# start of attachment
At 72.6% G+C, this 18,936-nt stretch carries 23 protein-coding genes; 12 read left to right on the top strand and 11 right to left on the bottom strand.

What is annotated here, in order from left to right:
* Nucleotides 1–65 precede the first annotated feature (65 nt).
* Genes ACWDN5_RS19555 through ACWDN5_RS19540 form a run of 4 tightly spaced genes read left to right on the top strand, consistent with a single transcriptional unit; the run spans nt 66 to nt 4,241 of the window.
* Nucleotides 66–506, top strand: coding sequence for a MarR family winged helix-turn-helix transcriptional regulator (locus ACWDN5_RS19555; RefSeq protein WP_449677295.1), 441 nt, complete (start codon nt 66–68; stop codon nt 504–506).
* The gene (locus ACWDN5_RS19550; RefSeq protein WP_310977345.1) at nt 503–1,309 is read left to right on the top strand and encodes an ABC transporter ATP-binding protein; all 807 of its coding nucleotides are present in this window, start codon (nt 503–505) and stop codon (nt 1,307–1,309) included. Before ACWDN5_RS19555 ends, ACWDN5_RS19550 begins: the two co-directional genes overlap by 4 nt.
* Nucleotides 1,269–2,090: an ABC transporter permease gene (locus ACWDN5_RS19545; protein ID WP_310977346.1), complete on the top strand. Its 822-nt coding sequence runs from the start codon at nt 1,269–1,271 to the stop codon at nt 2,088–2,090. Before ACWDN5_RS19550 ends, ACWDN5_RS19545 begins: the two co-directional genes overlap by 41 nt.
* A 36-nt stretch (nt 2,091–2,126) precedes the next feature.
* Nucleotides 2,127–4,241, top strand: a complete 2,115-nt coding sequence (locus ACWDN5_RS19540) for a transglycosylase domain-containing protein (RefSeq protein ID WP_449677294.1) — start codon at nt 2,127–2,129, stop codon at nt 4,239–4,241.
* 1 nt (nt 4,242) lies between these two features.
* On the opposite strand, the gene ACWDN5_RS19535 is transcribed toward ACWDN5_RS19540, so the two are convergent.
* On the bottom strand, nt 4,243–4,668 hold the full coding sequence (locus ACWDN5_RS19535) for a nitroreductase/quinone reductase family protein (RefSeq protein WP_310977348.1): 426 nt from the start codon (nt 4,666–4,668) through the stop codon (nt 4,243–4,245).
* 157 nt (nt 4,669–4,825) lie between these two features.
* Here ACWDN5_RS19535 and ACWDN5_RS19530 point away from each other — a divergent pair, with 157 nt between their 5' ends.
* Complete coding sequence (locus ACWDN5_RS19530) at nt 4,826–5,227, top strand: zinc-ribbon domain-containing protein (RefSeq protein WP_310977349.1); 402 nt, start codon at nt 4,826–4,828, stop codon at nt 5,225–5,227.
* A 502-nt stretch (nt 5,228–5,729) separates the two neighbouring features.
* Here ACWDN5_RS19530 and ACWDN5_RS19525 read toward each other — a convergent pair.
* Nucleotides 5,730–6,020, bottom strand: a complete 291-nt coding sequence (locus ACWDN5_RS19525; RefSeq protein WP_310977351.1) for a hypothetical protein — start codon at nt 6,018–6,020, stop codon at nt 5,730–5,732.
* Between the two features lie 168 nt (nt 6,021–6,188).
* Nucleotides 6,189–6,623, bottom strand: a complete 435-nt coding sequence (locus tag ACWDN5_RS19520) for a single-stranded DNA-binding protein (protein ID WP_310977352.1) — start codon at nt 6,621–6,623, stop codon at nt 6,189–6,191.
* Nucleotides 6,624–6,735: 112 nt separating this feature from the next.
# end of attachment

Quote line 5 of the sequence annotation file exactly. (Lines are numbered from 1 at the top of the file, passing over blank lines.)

* Nucleotides 66–506, top strand: coding sequence for a MarR family winged helix-turn-helix transcriptional regulator (locus ACWDN5_RS19555; RefSeq protein WP_449677295.1), 441 nt, complete (start codon nt 66–68; stop codon nt 504–506).